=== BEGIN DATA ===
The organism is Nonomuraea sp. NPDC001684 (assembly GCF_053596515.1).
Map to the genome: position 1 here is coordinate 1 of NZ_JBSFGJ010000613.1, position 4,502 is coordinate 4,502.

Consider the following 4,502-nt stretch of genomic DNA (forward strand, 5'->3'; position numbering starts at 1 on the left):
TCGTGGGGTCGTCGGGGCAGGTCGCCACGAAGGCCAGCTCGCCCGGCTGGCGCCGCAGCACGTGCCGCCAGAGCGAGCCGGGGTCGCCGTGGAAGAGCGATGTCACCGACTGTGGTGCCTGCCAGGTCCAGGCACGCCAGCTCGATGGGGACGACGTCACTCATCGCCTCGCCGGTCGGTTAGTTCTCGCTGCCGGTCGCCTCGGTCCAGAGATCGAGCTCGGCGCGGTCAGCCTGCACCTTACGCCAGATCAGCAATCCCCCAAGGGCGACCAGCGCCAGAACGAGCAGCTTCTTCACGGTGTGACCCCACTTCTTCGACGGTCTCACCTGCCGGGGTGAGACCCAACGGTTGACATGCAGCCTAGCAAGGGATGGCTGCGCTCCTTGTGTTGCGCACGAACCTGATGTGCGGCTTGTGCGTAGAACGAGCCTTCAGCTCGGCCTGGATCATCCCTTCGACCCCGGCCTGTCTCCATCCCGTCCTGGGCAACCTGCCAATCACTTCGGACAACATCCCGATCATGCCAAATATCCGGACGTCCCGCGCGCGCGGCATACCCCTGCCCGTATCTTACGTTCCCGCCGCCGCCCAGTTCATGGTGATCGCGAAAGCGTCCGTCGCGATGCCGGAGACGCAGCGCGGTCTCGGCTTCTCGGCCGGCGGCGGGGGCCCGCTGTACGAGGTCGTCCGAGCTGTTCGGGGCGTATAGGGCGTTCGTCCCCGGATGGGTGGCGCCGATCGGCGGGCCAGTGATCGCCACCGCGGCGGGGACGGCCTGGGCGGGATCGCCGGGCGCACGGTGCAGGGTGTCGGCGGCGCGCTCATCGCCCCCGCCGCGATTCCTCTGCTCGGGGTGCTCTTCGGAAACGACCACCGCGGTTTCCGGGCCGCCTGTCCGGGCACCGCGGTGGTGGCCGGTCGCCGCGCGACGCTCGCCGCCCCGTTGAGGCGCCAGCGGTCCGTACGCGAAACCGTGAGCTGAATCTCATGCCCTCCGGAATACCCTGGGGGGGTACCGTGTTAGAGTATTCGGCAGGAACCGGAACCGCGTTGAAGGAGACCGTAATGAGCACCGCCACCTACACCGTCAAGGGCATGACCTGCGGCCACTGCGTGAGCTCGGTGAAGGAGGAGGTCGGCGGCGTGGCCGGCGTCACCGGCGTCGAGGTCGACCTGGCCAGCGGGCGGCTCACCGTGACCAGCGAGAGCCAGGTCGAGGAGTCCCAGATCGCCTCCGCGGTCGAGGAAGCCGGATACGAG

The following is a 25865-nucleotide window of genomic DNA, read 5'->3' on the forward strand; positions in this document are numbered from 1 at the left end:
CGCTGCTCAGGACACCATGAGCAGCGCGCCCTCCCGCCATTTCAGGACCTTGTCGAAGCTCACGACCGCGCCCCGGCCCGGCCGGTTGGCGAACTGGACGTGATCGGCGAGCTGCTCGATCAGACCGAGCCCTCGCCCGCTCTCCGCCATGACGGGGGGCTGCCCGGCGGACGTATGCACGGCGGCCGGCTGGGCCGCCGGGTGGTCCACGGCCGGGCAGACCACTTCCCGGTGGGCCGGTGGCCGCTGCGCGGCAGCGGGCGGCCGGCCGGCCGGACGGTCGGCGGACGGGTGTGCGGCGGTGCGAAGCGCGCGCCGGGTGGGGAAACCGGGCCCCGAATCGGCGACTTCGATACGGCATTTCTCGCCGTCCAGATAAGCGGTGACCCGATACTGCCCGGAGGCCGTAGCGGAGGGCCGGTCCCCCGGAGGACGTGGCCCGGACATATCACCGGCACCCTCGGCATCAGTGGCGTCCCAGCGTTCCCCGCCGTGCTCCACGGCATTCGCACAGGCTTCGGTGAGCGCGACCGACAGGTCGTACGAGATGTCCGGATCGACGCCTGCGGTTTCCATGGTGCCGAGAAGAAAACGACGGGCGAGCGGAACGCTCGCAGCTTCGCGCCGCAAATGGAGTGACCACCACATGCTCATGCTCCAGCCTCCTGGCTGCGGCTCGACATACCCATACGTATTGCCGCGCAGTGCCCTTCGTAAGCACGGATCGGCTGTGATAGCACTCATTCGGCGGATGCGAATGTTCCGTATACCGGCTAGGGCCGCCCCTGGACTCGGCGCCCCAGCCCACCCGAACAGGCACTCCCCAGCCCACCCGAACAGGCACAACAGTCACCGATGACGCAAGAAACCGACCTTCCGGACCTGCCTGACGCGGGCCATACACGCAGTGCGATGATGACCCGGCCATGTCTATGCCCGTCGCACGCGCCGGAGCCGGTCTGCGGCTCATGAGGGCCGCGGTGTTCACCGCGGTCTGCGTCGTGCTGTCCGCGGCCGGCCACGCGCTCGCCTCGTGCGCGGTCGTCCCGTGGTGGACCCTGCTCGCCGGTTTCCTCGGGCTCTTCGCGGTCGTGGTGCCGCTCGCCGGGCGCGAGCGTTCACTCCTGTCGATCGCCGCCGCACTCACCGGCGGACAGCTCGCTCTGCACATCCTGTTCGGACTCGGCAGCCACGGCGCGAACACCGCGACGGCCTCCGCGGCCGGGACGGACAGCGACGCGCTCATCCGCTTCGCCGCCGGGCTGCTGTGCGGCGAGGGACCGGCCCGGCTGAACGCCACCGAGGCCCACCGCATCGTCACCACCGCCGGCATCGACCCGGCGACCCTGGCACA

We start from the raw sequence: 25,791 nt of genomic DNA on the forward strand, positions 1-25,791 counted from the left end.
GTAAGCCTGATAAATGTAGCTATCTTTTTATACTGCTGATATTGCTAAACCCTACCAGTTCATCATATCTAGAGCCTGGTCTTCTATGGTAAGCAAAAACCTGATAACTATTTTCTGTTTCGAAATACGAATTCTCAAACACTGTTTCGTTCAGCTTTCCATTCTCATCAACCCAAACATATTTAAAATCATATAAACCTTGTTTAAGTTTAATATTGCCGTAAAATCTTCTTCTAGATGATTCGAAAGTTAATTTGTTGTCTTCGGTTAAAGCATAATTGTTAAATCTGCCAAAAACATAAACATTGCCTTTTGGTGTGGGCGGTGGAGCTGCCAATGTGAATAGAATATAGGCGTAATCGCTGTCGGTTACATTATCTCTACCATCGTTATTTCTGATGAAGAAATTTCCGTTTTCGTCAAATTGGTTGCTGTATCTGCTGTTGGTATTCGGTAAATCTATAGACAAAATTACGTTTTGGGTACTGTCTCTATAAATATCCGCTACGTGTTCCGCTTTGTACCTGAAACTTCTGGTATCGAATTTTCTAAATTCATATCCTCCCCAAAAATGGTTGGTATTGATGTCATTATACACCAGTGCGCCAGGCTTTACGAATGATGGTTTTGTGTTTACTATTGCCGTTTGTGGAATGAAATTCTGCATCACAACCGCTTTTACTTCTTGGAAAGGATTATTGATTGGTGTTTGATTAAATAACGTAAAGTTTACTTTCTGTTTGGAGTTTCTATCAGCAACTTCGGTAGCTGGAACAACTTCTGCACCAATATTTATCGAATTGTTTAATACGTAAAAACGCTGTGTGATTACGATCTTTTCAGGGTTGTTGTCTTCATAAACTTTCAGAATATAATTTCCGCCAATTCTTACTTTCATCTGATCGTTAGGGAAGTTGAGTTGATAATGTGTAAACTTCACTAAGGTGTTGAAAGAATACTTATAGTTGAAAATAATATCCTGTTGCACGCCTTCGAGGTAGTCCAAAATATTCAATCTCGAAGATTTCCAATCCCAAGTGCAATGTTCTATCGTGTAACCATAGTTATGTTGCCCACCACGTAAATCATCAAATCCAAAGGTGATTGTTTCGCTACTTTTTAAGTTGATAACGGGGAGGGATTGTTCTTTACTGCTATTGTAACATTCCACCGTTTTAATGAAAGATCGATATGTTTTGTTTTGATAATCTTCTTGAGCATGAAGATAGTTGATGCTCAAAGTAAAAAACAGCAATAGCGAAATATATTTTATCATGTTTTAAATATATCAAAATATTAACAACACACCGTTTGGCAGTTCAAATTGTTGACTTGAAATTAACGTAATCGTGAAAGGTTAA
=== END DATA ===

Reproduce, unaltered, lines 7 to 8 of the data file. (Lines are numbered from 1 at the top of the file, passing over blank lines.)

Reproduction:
We start from the raw sequence: 25,791 nt of genomic DNA on the forward strand, positions 1-25,791 counted from the left end.
GTAAGCCTGATAAATGTAGCTATCTTTTTATACTGCTGATATTGCTAAACCCTACCAGTTCATCATATCTAGAGCCTGGTCTTCTATGGTAAGCAAAAACCTGATAACTATTTTCTGTTTCGAAATACGAATTCTCAAACACTGTTTCGTTCAGCTTTCCATTCTCATCAACCCAAACATATTTAAAATCATATAAACCTTGTTTAAGTTTAATATTGCCGTAAAATCTTCTTCTAGATGATTCGAAAGTTAATTTGTTGTCTTCGGTTAAAGCATAATTGTTAAATCTGCCAAAAACATAAACATTGCCTTTTGGTGTGGGCGGTGGAGCTGCCAATGTGAATAGAATATAGGCGTAATCGCTGTCGGTTACATTATCTCTACCATCGTTATTTCTGATGAAGAAATTTCCGTTTTCGTCAAATTGGTTGCTGTATCTGCTGTTGGTATTCGGTAAATCTATAGACAAAATTACGTTTTGGGTACTGTCTCTATAAATATCCGCTACGTGTTCCGCTTTGTACCTGAAACTTCTGGTATCGAATTTTCTAAATTCATATCCTCCCCAAAAATGGTTGGTATTGATGTCATTATACACCAGTGCGCCAGGCTTTACGAATGATGGTTTTGTGTTTACTATTGCCGTTTGTGGAATGAAATTCTGCATCACAACCGCTTTTACTTCTTGGAAAGGATTATTGATTGGTGTTTGATTAAATAACGTAAAGTTTACTTTCTGTTTGGAGTTTCTATCAGCAACTTCGGTAGCTGGAACAACTTCTGCACCAATATTTATCGAATTGTTTAATACGTAAAAACGCTGTGTGATTACGATCTTTTCAGGGTTGTTGTCTTCATAAACTTTCAGAATATAATTTCCGCCAATTCTTACTTTCATCTGATCGTTAGGGAAGTTGAGTTGATAATGTGTAAACTTCACTAAGGTGTTGAAAGAATACTTATAGTTGAAAATAATATCCTGTTGCACGCCTTCGAGGTAGTCCAAAATATTCAATCTCGAAGATTTCCAATCCCAAGTGCAATGTTCTATCGTGTAACCATAGTTATGTTGCCCACCACGTAAATCATCAAATCCAAAGGTGATTGTTTCGCTACTTTTTAAGTTGATAACGGGGAGGGATTGTTCTTTACTGCTATTGTAACATTCCACCGTTTTAATGAAAGATCGATATGTTTTGTTTTGATAATCTTCTTGAGCATGAAGATAGTTGATGCTCAAAGTAAAAAACAGCAATAGCGAAATATATTTTATCATGTTTTAAATATATCAAAATATTAACAACACACCGTTTGGCAGTTCAAATTGTTGACTTGAAATTAACGTAATCGTGAAAGGTTAA